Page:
the Judas balloon. Have group members think about how they can tell
which is the Judas balloon. Then have each person select the
balloon he or she thinks is the Judas balloon.

Say, “Even though Jesus knew he would be betrayed, he put his life
in the hands of his disciples. I’m going to ask you to put
something precious to you in someone else’s hands.” Have each
person select something from the bag of earthly possessions and put
it in the center of the circle.

Say, “Each of you will pop your balloon, and we’ll see if anyone
guessed the Judas balloon correctly. If you didn’t guess correctly,
you forfeit your earthly possession. If you guessed right, you get
to keep your possession.”

Starting with someone sitting next to the person you know has the
balloon with Judas’ name in it, go around the circle and have kids
and adults identify which balloon they think is the Judas balloon.
Make sure the person who’s chosen the Judas balloon goes
last.

Ask, “How did you feel if you guessed wrong and you had to give up
your earthly possession? What if you really had to give up your
home, food, or clothes based on that guess? That’s really hard to
imagine, isn’t it? Imagine how Jesus felt knowing for sure that
someone would betray him and that he would die because of the
betrayal. How do you think Jesus felt? What would you have done if
you had been Jesus?”

Station 3:
The Lord’s Supper
Scripture: Matthew 14:22-25
Materials: Fresh bread loaves, small paper cups, grape juice.

Invite families to share in the Lord’s Supper as they read the
Scripture. Depending on your church tradition, you may need to have
a pastor lead this time.

Station 4:
Cup of Suffering
Scripture: Matthew 26:36-39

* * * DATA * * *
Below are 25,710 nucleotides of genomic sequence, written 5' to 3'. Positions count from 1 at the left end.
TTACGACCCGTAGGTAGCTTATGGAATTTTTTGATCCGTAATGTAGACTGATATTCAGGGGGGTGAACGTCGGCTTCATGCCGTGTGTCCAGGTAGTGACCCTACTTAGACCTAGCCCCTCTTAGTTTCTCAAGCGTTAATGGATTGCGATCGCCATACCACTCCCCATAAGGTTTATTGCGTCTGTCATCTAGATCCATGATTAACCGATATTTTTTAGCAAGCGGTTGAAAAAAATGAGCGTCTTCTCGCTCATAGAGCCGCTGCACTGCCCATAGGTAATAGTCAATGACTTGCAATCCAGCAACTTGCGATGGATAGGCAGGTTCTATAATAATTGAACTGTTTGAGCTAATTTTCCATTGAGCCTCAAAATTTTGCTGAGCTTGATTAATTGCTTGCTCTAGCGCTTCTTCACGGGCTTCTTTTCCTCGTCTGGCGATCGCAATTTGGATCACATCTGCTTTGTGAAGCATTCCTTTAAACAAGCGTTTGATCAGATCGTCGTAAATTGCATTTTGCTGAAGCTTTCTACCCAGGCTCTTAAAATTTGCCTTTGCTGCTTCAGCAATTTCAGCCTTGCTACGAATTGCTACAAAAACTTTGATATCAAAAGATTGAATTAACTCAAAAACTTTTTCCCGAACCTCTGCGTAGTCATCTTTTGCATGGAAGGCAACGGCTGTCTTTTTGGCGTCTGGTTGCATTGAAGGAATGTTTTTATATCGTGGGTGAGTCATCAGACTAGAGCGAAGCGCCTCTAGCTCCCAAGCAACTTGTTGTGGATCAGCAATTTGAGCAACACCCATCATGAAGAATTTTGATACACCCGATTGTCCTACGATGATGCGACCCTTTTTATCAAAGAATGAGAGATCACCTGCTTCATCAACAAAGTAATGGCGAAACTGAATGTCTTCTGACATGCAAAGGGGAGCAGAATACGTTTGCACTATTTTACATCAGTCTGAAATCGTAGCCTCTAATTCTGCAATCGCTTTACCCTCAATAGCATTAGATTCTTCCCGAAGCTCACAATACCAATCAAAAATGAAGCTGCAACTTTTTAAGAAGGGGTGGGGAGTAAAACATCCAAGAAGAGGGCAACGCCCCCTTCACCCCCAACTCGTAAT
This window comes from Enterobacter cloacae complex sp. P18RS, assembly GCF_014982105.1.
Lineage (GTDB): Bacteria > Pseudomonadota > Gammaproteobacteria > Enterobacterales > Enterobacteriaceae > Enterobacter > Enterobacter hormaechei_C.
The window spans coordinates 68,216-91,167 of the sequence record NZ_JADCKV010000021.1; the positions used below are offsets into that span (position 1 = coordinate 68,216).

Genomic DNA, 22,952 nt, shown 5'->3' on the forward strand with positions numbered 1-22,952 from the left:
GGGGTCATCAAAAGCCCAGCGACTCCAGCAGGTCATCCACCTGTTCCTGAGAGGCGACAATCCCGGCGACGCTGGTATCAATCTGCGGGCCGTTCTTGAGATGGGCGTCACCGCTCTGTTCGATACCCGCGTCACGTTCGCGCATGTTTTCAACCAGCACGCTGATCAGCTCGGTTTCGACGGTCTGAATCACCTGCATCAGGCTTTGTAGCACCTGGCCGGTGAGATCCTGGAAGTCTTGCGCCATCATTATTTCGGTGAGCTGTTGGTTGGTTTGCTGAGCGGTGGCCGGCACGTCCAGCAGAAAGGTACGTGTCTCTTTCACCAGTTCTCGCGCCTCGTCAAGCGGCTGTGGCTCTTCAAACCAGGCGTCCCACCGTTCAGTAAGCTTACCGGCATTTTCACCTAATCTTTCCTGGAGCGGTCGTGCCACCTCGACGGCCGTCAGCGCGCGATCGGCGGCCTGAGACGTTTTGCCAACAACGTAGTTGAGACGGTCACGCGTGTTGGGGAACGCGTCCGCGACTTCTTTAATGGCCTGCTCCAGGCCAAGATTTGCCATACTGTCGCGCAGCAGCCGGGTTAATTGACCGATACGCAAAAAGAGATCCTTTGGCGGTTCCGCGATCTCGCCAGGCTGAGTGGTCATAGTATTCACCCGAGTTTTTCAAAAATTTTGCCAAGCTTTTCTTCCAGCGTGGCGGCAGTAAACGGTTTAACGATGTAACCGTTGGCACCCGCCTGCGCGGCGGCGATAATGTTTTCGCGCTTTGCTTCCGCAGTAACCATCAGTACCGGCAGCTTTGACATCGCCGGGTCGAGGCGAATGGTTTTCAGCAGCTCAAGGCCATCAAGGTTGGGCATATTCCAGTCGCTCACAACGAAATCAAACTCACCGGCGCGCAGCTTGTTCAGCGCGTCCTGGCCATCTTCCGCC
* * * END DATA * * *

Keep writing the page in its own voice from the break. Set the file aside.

Materials: Small plastic foam cups, bulk whole cloves (available at
www.bulkfoods.com), scissors. Best for kids ages 6 to 12

Read aloud the Scripture. Then ask, “When Jesus asked God to take
the cup of suffering from him, what did he mean? Have you ever had
a responsibility you didn’t want to fulfill or that you really
dreaded? Explain. Did you fulfill it? Why or why not?”

Say, “Even though Jesus pleaded with God to take away his
responsibility, in the end Jesus still said, ‘Yet not as I will,
but as you will.’ What do you think this means about
responsibility? Jesus made the greatest sacrifice of all for us
because it was what God wanted, and Jesus intended to fulfill that
responsibility even though it caused him great pain. How can we be
more like Jesus when we have a responsibility that we dread or
dislike?”

Have each child cut the top half off a plastic foam cup to make
a shallow cup. Give each child a small handful of cloves. Have kids
push the cloves through their cups, starting at the inside bottom
and working their way up to create a “thorny” cup of
suffering.

Have kids smell their cups. Say, “Whenever you see the cup of
suffering you’ve made, you’ll see its thorny appearance. Sometimes
our responsibilities look threatening or even scary. When you hold
the cup, the spikes poke into your hands. Sometimes our
responsibilities feel unpleasant or difficult. But when you smell
the cup, its sweet scent overwhelms you. And when we fulfill our
responsibilities-even if they seem unpleasant or difficult-we
please God and we feel a sense of accomplishment. Every time you
smell the cup, remember the sweet reward of Jesus’ sacrifice when
he fulfilled God’s Word by giving his life for us.”

IN THE TOMB
To re-create Jesus’ tomb, you’ll need large cardboard boxes
(refrigerator boxes work best) to make a crawl space, flashlights,
crayons, sheets, a cot, and strips of muslin.

The entryway to this section is a crawl space made of cardboard.
Scatter crayons through the crawl space and provide families with a
flashlight. As they crawl into the tomb, encourage them to write or
draw something special about Jesus’ life.

Decorate the tomb with an empty cot. Spread plain white sheets over
the cot, then drape the strips of muslin over it to represent the
empty shroud. Keep the room very dim, and cover or remove anything
on the walls. Use gray spray paint on torn chunks of foam to make
artificial stones and toss them around the room. Use a lamp with a
dimmer on it so you can light up the tomb after everyone has
crawled through the crawl space.

Dot a few cotton balls with fragrant perfume and place them around
the area in out-of-reach places. Play cave or tomb sounds
(available at www.sounddogs.com).

Station 1:
Good News Tulips
Scripture: Matthew 28:1-8
Materials: Pre-cut 4¥5-inch pieces of red, pink, blue, and white
felt; glue; ribbon; glitter; scissors; staplers; green chenille